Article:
Even the most confident and experienced lawyers and claims professionals probably feel a little unc
ertain when they walk into a mediation meeting room. No matter how prepared you are and how many times you’ve been in the same situation, you can never be certain how a session will play out. The particular facts of a case, the mix of the people involved, and how they react to offers can lead you down unexpected paths.
Young lawyers and new claims professionals who have only participated in a few mediations may wonder how they can quickly master this tool of dispute resolution to get the most benefit for their clients or meet the needs of management. Thankfully, experienced mediators are often willing to share tips that will help counsel and claims professionals make the most out of these sessions.
In this blog post, I consider some frequently asked questions and topics and offer suggestions for how to best prepare for mediation and how to respond to some common issues that arise during mediations.
The key is managing a client’s or management’s expectations before, during and after the mediation. Good communication skills are essential as you will need to be transparent and straightforward the entire time to avoid unpleasant surprises. It’s important to ensure all terms, including costs, disbursements and mediation fees, are discussed from the beginning and as you make and receive offers. Be clear and straightforward when speaking with your mediator to avoid any miscommunications that could cause problems with negotiations. And, finally, make sure you have proper and clear instructions each time you are presenting or accepting an offer, and signed instructions when getting down to the final offers.
Openings In Mediation
Whether or not to have an opening is usually case specific. An opening may not be appropriate if negotiations are already underway or the parties involved do not want it. In a lot of my practice areas (insurance, personal injury and commercial) opening statements can be helpful. They set the stage, allow parties to get a good picture of where each party is coming from and what they want to accomplish in the mediation. Effective opening statements emphasize the strengths of your case, meet the challenges named by the parties involved head on and demonstrate a willingness to negotiate in good faith during the mediation.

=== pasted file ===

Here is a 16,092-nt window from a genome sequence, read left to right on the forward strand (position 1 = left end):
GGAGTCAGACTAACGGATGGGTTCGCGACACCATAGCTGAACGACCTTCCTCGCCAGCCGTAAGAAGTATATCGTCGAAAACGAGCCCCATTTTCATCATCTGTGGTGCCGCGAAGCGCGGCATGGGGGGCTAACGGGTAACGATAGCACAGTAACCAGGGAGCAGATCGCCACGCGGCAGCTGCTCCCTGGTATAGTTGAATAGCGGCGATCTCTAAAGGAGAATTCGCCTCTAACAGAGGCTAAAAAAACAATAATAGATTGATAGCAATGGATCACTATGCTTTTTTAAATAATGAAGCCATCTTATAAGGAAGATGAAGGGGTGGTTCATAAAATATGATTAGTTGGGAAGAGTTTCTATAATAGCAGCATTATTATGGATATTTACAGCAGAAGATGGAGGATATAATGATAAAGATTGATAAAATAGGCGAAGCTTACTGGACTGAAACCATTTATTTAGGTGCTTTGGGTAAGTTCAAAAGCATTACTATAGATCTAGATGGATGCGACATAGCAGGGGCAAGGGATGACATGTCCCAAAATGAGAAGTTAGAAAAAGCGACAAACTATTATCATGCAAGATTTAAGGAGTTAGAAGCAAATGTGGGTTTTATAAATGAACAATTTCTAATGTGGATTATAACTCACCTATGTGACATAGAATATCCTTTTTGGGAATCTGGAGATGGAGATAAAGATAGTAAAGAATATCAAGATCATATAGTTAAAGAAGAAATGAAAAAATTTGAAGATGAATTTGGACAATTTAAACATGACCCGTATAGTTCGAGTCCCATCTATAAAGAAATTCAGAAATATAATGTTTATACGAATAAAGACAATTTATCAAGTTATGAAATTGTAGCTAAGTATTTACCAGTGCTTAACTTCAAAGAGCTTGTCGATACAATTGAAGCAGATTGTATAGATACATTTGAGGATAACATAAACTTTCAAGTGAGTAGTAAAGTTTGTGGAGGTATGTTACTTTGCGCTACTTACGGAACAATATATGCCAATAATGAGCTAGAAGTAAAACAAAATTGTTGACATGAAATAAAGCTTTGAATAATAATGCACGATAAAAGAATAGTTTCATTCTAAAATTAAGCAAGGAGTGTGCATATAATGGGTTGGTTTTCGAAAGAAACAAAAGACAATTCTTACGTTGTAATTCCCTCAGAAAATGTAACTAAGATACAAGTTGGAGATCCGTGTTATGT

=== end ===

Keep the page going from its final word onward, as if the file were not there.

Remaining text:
Considerations On Your First Offer
There are lots of moving parts to keep in mind here: negotiation strategy, a client’s or management’s needs/expectations, length of mediation, number of parties involved, knowledge of the parties involved including decision makers, past settlement discussions and objectives for the meditation. Coming up with an opening offer is always a battle between starting off high and coming across as “unrealistic.” I always suggest counsel keep in mind the question: where will we be after this offer is made?
How To Handle Impasse, Bad Behaviour and Fatigue at a Mediation?
That’s a big question! Let’s look at it in parts. If there is an impasse, counsel should be open and straightforward with the mediator about what is happening. Is it the right time to use your mediator to speak with the plaintiff or the other side or to arrange for counsel and the mediator to speak together? The mediator will be working to figure out what is causing it and what’s the best way to handle it. And, I believe curiosity always comes in handy here. Think about what might be going on and ask some questions to determine if you see a way out of it. For bad behaviour, I advise ignoring it or using a ‘name it to tame it’ strategy to curtail it or stop it. It can be challenging to ask the mediator to take on the other side but you can enlist their assistance to show the behaviour is not helping. Finally, know your own comfort zone and the level at which the behaviour makes it necessary to walk away. For fatigue, it’s always wise to monitor energy levels and take a short break to help reset things. Also, you might consider smaller sessions over a few days that continue over email with the mediator.
Benefits and Limitations of Caucusing
Caucusing gives parties the opportunity to work with the mediator to advance their case. You can gain a better understanding of where the other parties are at the moment, work with your client to manage expectations, evaluate offers and execute and adapt your negotiation strategy. In terms of limitations, if you are spending a lot of time trying to convince the mediator to be on your side or how your numbers are the right numbers you are not spending your time efficiently. There also may be questions from other parties about the lack of efficient use of time. It can impact other parties’ perceptions and assumptions if they feel like you are not prepared.
All of these questions/topics arose out of a recent webinar run by the Ontario Bar Association in which I was a panelist. As an experienced mediator, I’ve heard variations of questions on this topic many times before. Excelling at mediation means you have access to the tools and knowledge you’ll need to feel prepared and confident to handle what may come your way.
ABOUT THE AUTHOR
Marshall Schnapp, BA, JD, LLM (ADR) has been resolving disputes for over 10 years as a mediator and has extensive experience in adjudication as well. Clients consistently recommend Marshall for his upbeat, tenacious attitude, and the skills he has honed helping resolve thousands of matters.
Get in touch with Marshall by email at email@example.com or by telephone (647) 250-7216 today to set up a consultation, and see why he is the right mediator for your next file. For booking availability, please visit https://schnappmediation.com/booking/ or contact Lacey Day at firstname.lastname@example.org or (647) 250-7216.